This blog is about technology, software and social media. It's aimed as much towards 'normal' people as the tech savvy. The author is Tony Gallacher.
Ernest Cline’s science fiction novel “Ready Player One,” is about gamers. They compete in an online simulation for a fortune in prize money. The world watches as contestants leapfrog each other on a leader board, jostling for position. Kaggle, a platform for data science (or big data) competitions, works in a very similar way. Its one-line mission statement reads: “we’re making data science a sport.”
Deloitte, Ford, Facebook and Wikipedia are some of the companies that use Kaggle. In a typical competition, an organisation posts some historical data to the site and asks a question. How many of our clients will switch insurers before the end of their policy? Which posts will a WordPress user like? What is the likelihood that an HIV patient’s infection will become less severe? The challenge is to answer the question with the most accurate predictive model.
Submissions are crowdsourced from among the platform’s more than 40,000 data scientists. Some work in teams, others go it alone. While you might think this sort of work would suit the talents of actuaries, they make up only 1.2% of Kaggle’s members. Contributors come from a range of fields: they can be statisticians, biologists, hobbyists or philosophers. The largest group, 15.6%, are computer scientists.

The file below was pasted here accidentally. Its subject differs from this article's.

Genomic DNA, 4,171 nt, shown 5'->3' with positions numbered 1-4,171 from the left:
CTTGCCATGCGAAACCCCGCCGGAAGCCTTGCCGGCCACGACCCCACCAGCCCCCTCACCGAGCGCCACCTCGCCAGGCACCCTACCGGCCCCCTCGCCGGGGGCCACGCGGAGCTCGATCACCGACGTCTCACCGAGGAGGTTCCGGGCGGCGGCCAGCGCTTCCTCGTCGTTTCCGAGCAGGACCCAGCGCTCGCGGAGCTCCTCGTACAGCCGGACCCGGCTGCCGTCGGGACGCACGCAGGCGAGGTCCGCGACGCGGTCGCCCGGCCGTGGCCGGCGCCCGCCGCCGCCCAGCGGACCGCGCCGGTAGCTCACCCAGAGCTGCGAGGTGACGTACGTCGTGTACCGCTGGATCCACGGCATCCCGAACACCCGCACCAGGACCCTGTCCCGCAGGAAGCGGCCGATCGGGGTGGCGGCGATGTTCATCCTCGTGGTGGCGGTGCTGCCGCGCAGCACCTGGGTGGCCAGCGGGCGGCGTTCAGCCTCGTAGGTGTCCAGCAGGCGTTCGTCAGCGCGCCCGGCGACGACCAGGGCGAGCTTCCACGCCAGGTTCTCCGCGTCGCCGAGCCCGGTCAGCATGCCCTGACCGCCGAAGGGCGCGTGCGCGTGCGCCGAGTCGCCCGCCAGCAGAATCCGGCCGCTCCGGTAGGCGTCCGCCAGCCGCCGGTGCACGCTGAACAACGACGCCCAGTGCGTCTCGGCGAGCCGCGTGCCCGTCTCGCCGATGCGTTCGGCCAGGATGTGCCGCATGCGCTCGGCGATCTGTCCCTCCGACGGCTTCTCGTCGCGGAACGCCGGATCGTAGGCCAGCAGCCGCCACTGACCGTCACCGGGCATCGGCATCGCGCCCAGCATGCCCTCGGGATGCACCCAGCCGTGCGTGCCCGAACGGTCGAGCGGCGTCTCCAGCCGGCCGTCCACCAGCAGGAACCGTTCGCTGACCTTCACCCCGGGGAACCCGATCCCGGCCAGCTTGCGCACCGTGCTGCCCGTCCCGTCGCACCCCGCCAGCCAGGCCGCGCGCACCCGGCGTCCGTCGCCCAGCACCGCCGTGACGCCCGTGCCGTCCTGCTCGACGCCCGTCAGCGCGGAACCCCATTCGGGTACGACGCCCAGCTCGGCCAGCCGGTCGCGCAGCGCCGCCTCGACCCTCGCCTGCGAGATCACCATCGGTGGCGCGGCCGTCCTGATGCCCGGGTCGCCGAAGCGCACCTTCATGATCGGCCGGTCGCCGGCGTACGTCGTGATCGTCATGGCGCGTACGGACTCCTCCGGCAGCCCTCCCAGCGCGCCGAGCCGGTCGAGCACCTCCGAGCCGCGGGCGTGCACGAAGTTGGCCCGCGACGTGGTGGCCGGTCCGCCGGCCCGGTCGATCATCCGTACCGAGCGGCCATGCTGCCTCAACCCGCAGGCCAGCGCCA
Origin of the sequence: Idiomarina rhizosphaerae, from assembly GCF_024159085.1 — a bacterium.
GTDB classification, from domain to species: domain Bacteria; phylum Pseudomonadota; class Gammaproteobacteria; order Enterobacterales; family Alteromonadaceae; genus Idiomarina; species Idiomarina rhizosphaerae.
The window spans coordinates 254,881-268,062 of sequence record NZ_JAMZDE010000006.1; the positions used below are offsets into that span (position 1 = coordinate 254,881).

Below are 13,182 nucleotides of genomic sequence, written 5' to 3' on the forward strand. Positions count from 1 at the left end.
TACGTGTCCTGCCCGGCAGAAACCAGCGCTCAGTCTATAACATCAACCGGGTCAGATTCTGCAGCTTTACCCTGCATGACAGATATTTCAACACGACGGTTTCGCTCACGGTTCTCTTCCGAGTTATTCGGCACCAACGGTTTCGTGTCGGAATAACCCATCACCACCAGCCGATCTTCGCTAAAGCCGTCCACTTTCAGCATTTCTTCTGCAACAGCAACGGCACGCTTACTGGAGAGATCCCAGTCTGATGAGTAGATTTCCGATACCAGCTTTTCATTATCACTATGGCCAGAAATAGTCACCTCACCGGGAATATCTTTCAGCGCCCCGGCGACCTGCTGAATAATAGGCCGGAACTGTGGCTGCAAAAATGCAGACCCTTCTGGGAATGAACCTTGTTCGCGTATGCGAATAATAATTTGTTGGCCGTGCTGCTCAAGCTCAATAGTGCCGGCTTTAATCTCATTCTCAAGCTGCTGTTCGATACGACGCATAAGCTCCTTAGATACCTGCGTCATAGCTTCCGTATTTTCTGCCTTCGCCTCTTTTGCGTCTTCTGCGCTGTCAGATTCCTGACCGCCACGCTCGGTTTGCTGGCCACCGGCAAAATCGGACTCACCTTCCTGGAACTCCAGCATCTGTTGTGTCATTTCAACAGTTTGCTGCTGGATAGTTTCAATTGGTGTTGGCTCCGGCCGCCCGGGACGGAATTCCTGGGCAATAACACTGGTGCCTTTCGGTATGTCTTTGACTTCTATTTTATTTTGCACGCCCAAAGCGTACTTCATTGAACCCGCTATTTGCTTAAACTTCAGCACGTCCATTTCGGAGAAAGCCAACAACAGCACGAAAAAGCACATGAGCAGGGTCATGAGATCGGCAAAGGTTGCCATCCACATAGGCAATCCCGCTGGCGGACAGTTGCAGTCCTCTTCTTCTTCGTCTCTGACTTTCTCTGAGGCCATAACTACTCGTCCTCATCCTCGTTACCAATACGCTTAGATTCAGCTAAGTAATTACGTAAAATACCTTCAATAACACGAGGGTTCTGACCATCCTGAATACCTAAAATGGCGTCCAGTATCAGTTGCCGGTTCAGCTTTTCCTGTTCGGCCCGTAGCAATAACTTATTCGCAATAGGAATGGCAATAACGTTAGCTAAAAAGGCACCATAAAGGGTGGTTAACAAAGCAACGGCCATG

Usually the host organisation offers a reward, often financial, often significant, for the best forecast, measured against a solution file. The contestants don’t see this file until after the competition deadline and, as always, the judges’ decision is final.
While Cline’s “Ready Player One” is set in a dystopian world, Kaggle is aiming for something quite different. The multi-stage Heritage Health Prize, worth $3m, will run until April next year. US health care provider, the Heritage Provider Network (HPN), gave the website’s members anonymised claims data. HPN asked the data scientists to predict which patients would be admitted to hospital within the next year. Its goal is to identify and treat people before they need in-patient treatment.
Participants can submit updated models, as often as every day, while a competition is open. The league table ranks solutions in real time. A competitor might be at the top with a month to go but several places behind a week later – because more accurate solutions have been uploaded. That means the data scientists are motivated to continue to build even better predictive models, right up to the deadline. This is one reason why Kaggle has always crowdsourced better solutions than pre-existing benchmarks.
Many people are still not sure what big data is. That’s partly because the term is just misleading. Not all sets of “big data” are actually that big (Kaggle has made significant advances with megabytes of data). It’s much more useful to talk about data science: the process of extracting value from datasets. Kaggle competitions are very effective examples of data science.
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